ALL BONNIE, ALL THE TIME: As Star Magazine gears up for a page increase — to 84 from 60 pages of editorial — the pressure is mounting on editorial director Bonnie Fuller to get the copy in on time. In the latest developments, her staff has been told the majority of pages will be closing every week on Fridays and that the last pages have to be in by 4 p.m. on Mondays.
“That’ll happen,” one former Fuller colleague said sarcastically when informed of the changes.
This story first appeared in the October 14, 2003 issue of WWD. Subscribe Today.
Actually, it might.
In order to make deadlines, the staff was dragged into the office on Columbus Day at 7 a.m., while the art and photo departments are now being instructed to put at least one person on duty on Sunday evenings every week.
But while deadlines might prove easier to meet, readers are still hard to come by.
In a midyear update sent last week to all American Media employees, chief executive David Pecker seemed to admit what industry insiders have been saying for weeks: For the first time in Fuller’s career, the newsstand has not gone up.
Naturally he tried to spin it as a positive: Flat is the new up!
“Despite radically redesigning and repositioning the magazine for the future, she [Fuller] has kept current Star sales virtually flat to previous issues,” Pecker writes. “This means she has made these changes without losing any older readers, which is quite an amazing accomplishment.”
(Readers’ Note: “virtually flat” is ceo speak for down less than 5 percent; “radical repositioning for the future” means trying to achieve more buzz at a much higher cost, a.k.a. long-term growth strategy).
And anyway, he adds, “Bonnie’s ongoing TV appearances [she averages two a week] and the enormous press coverage she generates are invaluable not only to Star but to AMI as a company.”
There are other puzzling things in the memo: for one, the four paragraphs he spends discussing Fuller’s achievements make no mention of her working at any other title besides Star, and Pecker goes out of his way to praise National Enquirer editor David Perel, whose title has waged a fierce battle against a deteriorating newsstand market with big news exclusives on Rush Limbaugh and the Laci Peterson case. That has furthered speculation that Fuller may not be on track to go rejig the Enquirer when she’s done at Star.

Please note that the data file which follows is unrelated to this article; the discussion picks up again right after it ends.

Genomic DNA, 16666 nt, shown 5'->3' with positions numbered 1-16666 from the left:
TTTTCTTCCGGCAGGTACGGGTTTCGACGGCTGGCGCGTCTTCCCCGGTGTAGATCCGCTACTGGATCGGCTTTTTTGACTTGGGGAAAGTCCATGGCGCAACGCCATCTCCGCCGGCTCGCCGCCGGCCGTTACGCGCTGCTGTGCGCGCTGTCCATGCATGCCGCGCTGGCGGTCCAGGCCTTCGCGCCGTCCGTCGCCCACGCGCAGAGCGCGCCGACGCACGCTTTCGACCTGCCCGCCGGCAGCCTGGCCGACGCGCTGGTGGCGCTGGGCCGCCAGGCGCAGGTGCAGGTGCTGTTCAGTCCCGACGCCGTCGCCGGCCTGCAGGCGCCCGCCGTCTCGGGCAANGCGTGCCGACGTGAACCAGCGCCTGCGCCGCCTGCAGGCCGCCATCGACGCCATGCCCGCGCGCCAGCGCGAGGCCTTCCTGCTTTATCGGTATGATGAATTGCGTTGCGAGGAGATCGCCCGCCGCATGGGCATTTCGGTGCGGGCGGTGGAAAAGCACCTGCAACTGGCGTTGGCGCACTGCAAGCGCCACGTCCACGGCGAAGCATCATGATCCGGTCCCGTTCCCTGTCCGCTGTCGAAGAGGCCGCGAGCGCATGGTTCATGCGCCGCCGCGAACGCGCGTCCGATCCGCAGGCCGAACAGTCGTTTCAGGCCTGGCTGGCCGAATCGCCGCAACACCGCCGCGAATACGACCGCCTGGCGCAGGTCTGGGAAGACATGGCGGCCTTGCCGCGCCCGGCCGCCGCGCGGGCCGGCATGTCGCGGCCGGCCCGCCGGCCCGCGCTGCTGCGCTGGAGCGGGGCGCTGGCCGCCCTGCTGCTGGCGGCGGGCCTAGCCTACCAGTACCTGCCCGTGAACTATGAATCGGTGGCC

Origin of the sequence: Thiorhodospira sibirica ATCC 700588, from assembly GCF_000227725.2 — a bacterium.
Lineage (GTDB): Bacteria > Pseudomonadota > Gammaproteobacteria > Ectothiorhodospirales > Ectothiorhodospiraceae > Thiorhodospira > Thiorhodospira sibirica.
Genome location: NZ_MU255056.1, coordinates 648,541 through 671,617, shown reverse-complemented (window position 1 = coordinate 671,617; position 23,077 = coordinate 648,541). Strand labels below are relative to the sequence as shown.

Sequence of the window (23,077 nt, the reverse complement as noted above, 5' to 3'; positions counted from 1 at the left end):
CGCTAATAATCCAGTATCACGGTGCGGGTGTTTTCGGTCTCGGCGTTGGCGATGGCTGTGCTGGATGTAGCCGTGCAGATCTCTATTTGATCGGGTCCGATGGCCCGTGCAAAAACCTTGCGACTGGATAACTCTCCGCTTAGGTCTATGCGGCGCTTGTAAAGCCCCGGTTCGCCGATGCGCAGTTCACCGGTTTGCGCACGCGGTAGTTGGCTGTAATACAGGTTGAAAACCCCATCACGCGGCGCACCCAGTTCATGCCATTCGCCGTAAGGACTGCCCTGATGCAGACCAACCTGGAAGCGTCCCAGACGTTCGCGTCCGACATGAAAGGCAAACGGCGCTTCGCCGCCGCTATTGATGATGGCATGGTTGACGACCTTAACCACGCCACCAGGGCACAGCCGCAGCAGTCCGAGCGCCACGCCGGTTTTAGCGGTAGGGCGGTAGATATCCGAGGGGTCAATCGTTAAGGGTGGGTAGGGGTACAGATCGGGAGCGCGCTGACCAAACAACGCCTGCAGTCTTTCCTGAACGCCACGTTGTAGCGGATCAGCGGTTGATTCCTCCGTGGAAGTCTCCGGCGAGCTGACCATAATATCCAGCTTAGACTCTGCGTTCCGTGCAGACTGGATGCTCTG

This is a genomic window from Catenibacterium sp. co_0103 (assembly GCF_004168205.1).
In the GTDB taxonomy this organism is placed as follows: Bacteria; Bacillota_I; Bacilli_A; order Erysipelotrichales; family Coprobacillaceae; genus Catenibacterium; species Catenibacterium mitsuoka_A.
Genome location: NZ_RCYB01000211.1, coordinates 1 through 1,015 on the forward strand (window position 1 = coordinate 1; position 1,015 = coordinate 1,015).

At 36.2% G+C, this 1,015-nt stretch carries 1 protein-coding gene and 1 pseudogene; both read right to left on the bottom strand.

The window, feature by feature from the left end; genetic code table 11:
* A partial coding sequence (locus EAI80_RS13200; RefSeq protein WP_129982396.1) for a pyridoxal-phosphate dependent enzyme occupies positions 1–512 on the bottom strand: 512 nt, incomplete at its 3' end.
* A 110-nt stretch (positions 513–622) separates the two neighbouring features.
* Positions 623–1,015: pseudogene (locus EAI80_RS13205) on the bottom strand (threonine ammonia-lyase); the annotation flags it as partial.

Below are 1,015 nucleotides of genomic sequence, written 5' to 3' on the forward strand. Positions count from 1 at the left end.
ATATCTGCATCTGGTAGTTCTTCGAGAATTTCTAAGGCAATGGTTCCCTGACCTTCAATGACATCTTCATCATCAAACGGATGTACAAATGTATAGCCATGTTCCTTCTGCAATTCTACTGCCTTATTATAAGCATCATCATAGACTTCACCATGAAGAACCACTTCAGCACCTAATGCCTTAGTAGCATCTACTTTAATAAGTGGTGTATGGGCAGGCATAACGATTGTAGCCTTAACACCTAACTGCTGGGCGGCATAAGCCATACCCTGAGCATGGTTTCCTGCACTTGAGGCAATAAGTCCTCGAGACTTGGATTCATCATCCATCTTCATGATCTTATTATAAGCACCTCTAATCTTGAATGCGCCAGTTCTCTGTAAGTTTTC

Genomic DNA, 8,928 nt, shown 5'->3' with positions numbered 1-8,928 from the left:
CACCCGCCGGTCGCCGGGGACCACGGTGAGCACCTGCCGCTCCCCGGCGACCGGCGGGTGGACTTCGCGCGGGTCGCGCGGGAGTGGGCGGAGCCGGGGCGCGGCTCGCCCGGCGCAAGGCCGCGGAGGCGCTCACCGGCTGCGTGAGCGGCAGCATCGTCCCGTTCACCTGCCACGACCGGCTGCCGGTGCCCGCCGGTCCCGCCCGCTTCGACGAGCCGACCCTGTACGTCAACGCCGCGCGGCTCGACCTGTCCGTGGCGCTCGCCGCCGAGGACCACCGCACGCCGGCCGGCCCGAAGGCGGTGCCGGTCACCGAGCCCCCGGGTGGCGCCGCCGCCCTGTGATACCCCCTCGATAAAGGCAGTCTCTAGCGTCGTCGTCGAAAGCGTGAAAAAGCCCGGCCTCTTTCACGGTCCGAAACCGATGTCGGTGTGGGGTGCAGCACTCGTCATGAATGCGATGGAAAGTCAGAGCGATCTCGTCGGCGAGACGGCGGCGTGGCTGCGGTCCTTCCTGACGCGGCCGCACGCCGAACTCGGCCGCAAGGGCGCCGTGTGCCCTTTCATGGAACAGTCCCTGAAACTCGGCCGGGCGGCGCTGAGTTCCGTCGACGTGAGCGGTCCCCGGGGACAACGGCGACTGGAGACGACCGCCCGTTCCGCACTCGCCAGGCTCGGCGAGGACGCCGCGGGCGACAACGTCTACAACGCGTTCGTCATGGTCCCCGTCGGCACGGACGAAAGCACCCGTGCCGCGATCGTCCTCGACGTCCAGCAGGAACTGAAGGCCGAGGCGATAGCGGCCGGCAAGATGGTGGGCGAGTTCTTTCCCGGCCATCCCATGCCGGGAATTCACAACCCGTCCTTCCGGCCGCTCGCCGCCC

But there are some encouraging signs: Fuller has, according to sources, provided helpful coverline advice on some of AMI’s Weider titles. And the last few weeks at Star have been marginally better. One cover story on Ben and J.Lo was a big hit, and a cover of Meg Ryan with the headline, “Drastic Plastic Surgery!” broke the one-million barrier. But sales hit the skids again with this week’s issue, and the Meg Ryan cover was a further indication that the title’s best results come when it takes a nasty tabloid approach.
In a phone call late last week, Pecker downplayed speculation that the magazine’s subject matter and presentation would alienate media buyers who purchase ads.
“People had a tremendous sale with Nips and Tucks, and In Touch and Us Weekly have both done stories on plastic surgery makeovers,” he said. “I think that the whole genre looks at the same stories and has the same interests. I don’t believe that if we take one angle and they take another it’ll turn off advertisers.”
— Jacob Bernstein
MOVING OVER: The New York Times is interviewing candidates to be the next style editor of the Times Magazine. Amy Spindler, who is recovering from an illness with extremely positive results, will move into a role as a cultural critic when she returns to the paper.
The three leading contenders are said to be Esquire fashion creative director Stefano Tonchi, Vogue fashion news/features director Sally Singer and Time Inc.’s Kate Betts. According to sources familiar with the situation, all three have had conversations with Times assistant managing editor Adam Moss about the job and an announcement should come in the next few weeks. — J.B.